Date of Award
Open Access Dissertation
Chemistry and Biochemistry
College of Arts and Sciences
Electrochemistry is a powerful analytical tool that has been widely used to detect trace metals in natural systems. However, studying the speciation of metals during dynamic events, such as storms and floods, is analytically challenging due to the limited temporal resolution of traditional electrochemical techniques. Additionally, most techniques report the total metal concentration (both complexed and free) that does not reflect the toxicity of these metals, which arise mostly from the free state. To overcome these issues, we previously pioneered the use of fast scan cyclic voltammetry (FSCV) to measure free copper (Cu(II)) and lead (Pb(II)) in real-time in laboratory test solutions. In the current work, we describe the application of our technique measuring different metals in various systems. First, we perform a proof-of-principle complexation study between Cu(II) and a model set of ligands to showcase the feasibility of FSCV to provide complexation information in real-time. We then extend this study towards developing an on-site speciation sensor by developing a mathematical relationship between FSCV response, free Cu(II) concentration, and the complexation constant (Kf) of a range of model ligands. Finally, we apply our technique to rapidly characterize metals with high standard reduction potentials such as Ca(II), Al(III), Zn(II), and Mg(II), that are difficult to analyze via traditional electrochemical techniques. Together, our data showcase the power of FSCV to rapidly provide speciation information for a variety of metals that can be used in the development of cheap, eco-friendly, handheld, and portable on-site metal speciation sensors in the near future.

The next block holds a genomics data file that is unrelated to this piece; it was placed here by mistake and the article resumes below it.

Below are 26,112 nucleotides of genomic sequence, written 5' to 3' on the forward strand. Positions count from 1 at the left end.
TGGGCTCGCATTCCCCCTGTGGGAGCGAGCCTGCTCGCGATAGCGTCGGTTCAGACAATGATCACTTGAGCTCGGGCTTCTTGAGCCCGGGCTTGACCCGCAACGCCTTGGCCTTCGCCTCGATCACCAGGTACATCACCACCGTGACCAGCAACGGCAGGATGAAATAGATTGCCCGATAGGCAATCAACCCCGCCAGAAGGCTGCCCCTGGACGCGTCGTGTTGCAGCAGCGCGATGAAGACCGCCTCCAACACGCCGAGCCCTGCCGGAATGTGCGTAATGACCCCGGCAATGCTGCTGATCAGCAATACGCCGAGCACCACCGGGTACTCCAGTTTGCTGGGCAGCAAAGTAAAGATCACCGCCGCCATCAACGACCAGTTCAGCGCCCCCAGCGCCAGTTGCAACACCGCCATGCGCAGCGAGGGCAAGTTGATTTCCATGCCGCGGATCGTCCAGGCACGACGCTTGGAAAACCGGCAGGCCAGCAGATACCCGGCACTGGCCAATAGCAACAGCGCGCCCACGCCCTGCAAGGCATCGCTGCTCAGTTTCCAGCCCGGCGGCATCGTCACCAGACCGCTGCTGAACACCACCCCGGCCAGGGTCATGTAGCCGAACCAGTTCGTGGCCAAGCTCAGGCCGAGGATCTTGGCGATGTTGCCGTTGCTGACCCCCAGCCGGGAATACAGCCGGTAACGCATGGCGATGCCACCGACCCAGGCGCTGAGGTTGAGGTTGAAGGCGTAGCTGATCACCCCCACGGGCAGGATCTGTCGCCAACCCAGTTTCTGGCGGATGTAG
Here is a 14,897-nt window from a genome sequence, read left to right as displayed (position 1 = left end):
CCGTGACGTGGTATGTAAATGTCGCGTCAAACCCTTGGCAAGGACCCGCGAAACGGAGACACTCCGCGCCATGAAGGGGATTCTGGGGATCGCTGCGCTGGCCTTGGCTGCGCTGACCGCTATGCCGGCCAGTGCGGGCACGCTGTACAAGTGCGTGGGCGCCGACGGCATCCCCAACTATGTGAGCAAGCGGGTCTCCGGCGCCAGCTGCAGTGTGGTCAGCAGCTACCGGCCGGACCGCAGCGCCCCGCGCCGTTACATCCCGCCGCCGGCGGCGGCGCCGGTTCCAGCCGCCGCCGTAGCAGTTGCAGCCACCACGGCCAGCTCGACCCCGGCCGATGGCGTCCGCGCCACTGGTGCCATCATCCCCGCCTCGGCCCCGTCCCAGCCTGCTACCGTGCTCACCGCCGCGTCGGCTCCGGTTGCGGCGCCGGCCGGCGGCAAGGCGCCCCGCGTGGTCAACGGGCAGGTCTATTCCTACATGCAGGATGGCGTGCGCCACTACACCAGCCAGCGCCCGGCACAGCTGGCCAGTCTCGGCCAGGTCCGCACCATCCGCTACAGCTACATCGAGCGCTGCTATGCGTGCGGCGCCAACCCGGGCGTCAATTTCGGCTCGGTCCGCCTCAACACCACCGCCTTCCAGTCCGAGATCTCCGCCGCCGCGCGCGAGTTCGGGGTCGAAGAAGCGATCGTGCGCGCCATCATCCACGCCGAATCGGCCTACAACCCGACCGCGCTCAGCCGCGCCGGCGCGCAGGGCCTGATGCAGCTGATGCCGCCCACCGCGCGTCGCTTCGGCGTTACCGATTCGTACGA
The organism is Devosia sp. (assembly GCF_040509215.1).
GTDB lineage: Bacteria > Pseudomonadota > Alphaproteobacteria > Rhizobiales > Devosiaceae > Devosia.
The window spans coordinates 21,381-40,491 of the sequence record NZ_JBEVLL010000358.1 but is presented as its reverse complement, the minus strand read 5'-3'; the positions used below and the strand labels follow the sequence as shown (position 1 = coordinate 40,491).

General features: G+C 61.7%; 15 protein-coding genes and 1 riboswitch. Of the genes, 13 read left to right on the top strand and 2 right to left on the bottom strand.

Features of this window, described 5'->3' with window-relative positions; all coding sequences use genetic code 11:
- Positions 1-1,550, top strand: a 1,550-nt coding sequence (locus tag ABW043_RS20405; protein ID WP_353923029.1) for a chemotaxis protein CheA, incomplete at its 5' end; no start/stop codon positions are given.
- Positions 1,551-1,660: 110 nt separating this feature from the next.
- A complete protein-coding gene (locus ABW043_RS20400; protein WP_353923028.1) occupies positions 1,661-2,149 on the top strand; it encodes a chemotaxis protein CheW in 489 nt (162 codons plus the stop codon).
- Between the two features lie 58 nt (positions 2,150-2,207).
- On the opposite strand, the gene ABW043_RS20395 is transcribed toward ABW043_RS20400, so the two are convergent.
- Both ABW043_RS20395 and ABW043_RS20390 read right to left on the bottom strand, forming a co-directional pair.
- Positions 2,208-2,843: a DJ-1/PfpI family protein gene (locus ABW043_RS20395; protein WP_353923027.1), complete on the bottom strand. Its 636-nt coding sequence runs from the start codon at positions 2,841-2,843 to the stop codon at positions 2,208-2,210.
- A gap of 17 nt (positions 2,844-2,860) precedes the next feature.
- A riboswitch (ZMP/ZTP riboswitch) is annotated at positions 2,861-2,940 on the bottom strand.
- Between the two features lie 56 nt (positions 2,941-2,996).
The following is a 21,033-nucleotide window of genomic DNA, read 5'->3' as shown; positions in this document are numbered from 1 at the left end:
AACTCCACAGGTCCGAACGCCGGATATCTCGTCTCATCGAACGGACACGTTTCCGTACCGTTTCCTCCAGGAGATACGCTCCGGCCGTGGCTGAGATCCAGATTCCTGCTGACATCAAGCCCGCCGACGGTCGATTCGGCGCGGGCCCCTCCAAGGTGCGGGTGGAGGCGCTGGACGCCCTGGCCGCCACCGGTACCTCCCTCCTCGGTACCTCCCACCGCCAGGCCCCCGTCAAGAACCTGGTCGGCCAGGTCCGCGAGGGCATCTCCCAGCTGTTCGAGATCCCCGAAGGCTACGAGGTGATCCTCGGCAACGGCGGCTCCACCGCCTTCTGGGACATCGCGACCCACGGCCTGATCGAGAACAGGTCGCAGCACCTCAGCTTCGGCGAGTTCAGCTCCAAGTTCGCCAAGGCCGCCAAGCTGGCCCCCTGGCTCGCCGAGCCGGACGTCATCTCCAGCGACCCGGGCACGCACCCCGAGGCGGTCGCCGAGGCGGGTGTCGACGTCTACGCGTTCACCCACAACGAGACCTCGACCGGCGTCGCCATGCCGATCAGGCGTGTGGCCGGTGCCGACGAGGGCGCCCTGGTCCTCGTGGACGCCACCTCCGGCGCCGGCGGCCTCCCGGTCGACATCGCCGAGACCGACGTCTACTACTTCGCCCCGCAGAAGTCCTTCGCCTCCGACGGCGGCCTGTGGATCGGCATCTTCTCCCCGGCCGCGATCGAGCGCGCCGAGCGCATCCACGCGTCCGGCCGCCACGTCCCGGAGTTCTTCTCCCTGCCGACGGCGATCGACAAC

Siriwardhane, H. M.(2017). Fast Scan Cyclic Voltammetry for Real-Time Metal Speciation Analysis. (Doctoral dissertation). Retrieved from http://scholarcommons.sc.edu/etd/4115